Economic managers
- Boo Chanco (The Philippine Star) - June 8, 2018 - 12:00am

The top economic managers of the Duterte administration are still the bright spots of this government. But they are also feeling the heat and losing their cool. Ben Diokno and Ernie Pernia have sounded insensitive lately. Sonny Dominguez has been testy.

That’s understandable. Inflation is up and beyond the central bank’s target range. People are blaming the first package of tax reform for aggravating a bad situation created by rising oil prices.

And the opposition to TRAIN package two is rising even among traditional allies of the economic managers. They are warning that TRAIN 2 may dampen enthusiasm for investments in an important industry like the BPOs, a big dollar earner.

The three economic managers found it necessary to issue a joint statement asking the people not to falter in their support. An increasing number of doubters are urging them to consider alternative paths, a Plan B.

But Diokno emphasized, there is no Plan B. They are committed to their program despite the change in the economic environment here and abroad. They are sure their reforms and programs are good for the long term.

“The administration is steadfast in the conviction that we can build a prosperous, high-income economy with a predominantly middle-class society by 2040,” the joint statement insists. “Staying the course will not always be easy, but we owe it to our people, our children, and future generations. We know that we are going through a challenging period.”

The problem they are facing is all too familiar. Economic policy makers offer long term gains. But the politics that will enable them to make those policy changes are dependent on the severity of short term pains, not on visions of sugar plums 10 or more years from now.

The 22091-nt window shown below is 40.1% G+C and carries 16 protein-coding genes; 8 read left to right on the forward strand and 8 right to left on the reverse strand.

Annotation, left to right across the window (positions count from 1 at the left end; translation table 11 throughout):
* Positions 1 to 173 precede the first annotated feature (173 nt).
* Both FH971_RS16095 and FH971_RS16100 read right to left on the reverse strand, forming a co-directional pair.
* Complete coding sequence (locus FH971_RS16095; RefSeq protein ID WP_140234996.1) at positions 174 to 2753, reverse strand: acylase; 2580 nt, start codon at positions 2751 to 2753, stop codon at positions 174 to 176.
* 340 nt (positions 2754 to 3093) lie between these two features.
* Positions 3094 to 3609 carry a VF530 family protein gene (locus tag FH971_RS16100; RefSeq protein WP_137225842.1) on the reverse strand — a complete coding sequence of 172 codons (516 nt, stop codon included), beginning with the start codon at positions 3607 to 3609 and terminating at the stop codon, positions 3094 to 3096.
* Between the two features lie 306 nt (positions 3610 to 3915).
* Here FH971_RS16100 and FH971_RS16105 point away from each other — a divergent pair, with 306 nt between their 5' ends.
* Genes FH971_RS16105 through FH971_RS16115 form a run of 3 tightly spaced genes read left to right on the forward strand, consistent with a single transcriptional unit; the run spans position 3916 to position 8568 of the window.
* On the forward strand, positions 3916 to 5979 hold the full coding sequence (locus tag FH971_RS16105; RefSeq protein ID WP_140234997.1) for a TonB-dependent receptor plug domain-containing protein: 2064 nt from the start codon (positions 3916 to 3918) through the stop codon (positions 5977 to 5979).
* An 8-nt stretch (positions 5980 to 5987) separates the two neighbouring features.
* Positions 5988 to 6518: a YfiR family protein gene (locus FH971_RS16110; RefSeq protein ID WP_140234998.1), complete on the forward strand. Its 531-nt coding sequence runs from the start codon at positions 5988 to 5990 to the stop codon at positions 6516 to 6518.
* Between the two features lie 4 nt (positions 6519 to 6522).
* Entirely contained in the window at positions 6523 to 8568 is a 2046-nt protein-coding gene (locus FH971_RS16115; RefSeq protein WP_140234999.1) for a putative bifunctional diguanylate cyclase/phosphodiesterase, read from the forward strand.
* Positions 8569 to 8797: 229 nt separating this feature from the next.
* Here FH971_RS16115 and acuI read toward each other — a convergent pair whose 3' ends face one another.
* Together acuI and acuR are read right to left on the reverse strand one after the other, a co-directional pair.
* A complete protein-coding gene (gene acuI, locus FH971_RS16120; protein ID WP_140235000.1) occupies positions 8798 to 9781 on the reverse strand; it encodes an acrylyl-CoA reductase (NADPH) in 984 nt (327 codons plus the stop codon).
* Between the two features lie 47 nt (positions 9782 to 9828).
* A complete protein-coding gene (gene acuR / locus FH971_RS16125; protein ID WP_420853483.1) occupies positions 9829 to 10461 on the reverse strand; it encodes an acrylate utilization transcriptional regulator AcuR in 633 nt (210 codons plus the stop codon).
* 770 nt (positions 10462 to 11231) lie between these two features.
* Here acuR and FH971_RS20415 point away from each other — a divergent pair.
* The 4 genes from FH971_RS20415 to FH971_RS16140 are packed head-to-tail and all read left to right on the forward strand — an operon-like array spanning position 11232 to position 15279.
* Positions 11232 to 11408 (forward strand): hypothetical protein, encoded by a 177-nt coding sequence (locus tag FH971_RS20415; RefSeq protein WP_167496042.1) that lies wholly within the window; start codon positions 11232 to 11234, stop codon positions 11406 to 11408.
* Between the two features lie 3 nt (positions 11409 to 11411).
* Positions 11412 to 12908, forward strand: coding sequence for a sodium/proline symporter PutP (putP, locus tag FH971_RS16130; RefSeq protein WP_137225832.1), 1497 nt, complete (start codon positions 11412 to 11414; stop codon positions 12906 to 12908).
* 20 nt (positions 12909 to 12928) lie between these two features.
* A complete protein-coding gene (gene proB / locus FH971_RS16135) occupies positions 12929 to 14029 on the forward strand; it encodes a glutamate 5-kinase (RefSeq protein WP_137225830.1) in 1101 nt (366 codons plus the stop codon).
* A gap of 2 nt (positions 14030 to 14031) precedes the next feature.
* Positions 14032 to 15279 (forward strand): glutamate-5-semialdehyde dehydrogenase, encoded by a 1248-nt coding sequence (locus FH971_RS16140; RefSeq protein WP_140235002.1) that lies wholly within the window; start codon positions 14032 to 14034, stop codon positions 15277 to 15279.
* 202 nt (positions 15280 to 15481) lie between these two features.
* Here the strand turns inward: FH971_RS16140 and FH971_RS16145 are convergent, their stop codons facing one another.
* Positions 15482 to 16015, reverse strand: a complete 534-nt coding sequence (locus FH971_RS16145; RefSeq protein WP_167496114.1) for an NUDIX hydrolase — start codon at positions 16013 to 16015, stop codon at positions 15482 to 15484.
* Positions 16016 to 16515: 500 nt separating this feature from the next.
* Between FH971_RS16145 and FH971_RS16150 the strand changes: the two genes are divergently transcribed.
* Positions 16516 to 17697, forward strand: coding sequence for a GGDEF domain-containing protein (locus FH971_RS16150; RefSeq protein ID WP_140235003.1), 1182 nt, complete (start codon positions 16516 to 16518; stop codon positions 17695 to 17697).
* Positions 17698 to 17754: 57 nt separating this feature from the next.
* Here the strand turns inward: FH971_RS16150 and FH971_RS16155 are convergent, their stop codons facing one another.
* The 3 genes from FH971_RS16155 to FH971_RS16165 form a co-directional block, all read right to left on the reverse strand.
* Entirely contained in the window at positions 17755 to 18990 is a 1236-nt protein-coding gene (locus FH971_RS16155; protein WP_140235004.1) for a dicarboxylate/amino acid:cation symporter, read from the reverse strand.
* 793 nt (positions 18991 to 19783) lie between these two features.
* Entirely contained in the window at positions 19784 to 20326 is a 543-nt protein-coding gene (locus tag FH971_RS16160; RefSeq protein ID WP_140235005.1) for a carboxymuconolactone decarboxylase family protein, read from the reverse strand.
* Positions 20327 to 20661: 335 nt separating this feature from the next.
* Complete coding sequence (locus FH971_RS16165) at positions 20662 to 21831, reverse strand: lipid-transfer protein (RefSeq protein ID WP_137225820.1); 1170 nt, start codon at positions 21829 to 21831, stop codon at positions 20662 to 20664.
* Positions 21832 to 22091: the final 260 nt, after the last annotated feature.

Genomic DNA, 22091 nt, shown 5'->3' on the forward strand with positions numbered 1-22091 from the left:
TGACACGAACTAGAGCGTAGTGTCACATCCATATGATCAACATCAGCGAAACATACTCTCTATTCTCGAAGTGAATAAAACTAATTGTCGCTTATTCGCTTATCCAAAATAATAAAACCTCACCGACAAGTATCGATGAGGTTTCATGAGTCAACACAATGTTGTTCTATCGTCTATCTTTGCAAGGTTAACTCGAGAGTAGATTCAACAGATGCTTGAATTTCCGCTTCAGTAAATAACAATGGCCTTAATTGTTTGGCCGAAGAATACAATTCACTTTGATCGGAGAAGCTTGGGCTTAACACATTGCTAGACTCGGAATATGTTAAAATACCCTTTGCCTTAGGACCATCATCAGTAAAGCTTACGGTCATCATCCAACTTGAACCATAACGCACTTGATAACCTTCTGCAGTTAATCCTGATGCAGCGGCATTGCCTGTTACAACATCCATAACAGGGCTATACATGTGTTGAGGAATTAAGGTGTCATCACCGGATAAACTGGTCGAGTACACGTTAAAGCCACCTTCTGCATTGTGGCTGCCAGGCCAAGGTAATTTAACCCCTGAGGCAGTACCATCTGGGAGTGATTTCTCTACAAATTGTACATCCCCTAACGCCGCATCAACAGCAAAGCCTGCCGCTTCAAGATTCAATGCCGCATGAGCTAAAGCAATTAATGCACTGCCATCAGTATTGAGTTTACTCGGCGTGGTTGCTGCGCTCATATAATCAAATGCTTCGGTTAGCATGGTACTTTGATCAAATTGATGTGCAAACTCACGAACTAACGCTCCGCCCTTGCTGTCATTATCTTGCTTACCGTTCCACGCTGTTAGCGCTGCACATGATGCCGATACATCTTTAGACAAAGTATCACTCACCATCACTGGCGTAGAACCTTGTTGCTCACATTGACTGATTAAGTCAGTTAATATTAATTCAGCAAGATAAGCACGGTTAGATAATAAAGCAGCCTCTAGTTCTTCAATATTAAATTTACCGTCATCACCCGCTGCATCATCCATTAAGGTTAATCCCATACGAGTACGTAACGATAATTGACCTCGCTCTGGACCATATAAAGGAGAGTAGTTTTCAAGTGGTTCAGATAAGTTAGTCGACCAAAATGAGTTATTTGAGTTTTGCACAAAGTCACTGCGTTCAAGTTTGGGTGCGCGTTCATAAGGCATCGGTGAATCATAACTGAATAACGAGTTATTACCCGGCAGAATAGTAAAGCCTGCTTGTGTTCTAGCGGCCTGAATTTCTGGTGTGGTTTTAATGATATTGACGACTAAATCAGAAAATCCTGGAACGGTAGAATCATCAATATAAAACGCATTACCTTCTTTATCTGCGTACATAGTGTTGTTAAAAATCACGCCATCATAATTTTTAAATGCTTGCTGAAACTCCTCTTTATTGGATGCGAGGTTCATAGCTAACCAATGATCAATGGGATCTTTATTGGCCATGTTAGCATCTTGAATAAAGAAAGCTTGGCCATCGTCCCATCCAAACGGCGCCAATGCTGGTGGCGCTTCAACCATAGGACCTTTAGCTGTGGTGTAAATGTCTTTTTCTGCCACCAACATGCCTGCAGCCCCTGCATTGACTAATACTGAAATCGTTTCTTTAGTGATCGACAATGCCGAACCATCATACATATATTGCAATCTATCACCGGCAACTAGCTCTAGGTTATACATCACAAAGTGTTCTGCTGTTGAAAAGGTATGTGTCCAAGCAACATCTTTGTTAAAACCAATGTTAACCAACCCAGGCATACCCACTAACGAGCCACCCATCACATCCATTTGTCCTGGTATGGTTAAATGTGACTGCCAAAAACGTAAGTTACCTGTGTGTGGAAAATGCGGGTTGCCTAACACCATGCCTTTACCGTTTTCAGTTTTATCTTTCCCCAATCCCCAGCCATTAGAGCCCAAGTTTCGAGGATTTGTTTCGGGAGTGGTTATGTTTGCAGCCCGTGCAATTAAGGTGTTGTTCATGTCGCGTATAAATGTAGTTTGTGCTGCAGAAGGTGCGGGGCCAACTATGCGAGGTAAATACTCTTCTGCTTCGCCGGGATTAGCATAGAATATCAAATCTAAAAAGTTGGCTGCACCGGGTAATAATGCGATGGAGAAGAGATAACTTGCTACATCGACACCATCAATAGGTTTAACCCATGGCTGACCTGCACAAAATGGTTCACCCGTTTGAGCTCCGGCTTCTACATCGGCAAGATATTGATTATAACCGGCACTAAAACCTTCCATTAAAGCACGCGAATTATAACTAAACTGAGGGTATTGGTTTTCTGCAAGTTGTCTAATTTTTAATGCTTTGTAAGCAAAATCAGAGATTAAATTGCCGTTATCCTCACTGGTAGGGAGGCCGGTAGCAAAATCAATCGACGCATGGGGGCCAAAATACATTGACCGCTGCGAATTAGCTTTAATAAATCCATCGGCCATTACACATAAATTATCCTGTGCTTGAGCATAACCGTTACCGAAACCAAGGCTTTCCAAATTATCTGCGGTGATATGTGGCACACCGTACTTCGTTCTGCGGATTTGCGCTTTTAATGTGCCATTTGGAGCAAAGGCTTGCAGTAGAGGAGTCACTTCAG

This reminds me of the Stanford marshmallow experiment. In a series of studies, a child was offered a choice between a marshmallow, a cookie or a pretzel or two such rewards if they wait for a short period, approximately 15 minutes, during which the tester left the room and then returned.

In follow-up studies, the researchers found that children who were able to wait longer for the preferred rewards tend to have better life outcomes, as measured by SAT scores, educational attainment, body mass index (BMI), and other life measures.

Dominguez, Diokno, and Pernia are telling us to bear the pains we are feeling now for a future that’s brighter than if we insist on getting a marshmallow now. Unfortunately, people have been feeling the pain for decades and understandably, few can really see beyond today’s dinner table.

Worse, some of the policy prescriptions are controversial even among policy wonks in the government and private sectors. The Conditional Cash Transfer program is now being attacked by no less than the agriculture secretary. The poverty alleviating objectives of the program is not clear even to members of the Cabinet.